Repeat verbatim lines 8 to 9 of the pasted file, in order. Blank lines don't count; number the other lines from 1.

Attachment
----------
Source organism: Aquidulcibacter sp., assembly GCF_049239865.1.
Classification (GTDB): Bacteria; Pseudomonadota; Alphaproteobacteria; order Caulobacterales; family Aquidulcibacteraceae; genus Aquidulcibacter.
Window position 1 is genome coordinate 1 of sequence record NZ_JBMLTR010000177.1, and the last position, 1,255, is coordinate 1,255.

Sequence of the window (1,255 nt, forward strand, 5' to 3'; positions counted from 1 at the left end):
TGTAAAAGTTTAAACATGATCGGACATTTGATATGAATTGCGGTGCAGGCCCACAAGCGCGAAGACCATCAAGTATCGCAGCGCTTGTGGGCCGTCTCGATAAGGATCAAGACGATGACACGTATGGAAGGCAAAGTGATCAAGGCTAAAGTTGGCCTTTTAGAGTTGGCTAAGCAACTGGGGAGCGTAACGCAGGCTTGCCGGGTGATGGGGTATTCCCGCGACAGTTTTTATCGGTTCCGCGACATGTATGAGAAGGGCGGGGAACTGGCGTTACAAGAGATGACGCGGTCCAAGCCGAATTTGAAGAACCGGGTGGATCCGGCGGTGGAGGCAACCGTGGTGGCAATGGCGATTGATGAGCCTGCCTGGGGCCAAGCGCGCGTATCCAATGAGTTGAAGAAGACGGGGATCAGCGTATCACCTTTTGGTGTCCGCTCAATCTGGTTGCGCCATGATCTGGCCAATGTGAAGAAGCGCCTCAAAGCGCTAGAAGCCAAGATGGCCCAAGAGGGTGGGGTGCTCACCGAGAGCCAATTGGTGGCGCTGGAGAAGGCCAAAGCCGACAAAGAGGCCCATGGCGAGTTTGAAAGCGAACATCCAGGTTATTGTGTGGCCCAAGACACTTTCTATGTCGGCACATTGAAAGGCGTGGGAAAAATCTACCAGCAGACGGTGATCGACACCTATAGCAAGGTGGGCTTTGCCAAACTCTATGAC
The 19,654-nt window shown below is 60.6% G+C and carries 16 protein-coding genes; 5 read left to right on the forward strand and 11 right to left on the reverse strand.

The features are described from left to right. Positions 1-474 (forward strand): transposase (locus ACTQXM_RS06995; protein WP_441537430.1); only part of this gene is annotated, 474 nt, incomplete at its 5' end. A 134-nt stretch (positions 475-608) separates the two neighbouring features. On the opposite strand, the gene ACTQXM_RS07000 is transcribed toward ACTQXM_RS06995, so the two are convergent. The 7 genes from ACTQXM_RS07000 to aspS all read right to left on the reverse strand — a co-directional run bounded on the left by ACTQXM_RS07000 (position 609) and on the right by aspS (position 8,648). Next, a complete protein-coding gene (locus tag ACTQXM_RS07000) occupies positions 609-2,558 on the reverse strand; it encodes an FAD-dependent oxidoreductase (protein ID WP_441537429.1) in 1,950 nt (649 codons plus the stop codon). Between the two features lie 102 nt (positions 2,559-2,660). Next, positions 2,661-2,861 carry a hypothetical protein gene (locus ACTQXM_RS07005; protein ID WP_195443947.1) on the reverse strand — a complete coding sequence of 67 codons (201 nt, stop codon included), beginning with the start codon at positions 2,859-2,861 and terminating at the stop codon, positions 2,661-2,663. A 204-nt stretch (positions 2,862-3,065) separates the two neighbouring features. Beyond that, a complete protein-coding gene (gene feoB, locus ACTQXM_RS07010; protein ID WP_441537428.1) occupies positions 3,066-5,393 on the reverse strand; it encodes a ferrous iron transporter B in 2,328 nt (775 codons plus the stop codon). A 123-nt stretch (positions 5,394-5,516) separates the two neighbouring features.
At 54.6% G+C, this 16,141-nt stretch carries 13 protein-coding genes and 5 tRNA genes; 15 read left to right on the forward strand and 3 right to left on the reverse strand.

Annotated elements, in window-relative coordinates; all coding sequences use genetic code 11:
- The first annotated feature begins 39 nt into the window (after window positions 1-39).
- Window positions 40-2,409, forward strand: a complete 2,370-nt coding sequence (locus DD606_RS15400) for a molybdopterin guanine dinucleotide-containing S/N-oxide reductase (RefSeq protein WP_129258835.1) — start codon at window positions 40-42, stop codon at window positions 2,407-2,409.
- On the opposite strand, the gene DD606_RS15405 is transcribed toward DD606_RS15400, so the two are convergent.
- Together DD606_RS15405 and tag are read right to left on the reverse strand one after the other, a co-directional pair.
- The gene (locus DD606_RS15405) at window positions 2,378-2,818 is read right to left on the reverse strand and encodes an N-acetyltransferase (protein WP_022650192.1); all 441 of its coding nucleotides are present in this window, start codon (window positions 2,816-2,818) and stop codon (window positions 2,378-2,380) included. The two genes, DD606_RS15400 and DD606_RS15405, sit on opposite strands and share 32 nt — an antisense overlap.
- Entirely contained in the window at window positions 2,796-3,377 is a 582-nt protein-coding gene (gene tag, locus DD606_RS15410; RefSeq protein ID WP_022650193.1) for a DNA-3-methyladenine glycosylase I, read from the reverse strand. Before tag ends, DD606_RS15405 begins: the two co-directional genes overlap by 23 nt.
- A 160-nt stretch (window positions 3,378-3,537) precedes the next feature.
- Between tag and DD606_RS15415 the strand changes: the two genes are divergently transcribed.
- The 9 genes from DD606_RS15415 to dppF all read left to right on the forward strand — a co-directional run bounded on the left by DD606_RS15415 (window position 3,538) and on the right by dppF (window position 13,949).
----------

At 54.6% G+C, this 16,141-nt stretch carries 13 protein-coding genes and 5 tRNA genes; 15 read left to right on the forward strand and 3 right to left on the reverse strand.

Annotated elements, in window-relative coordinates; all coding sequences use genetic code 11: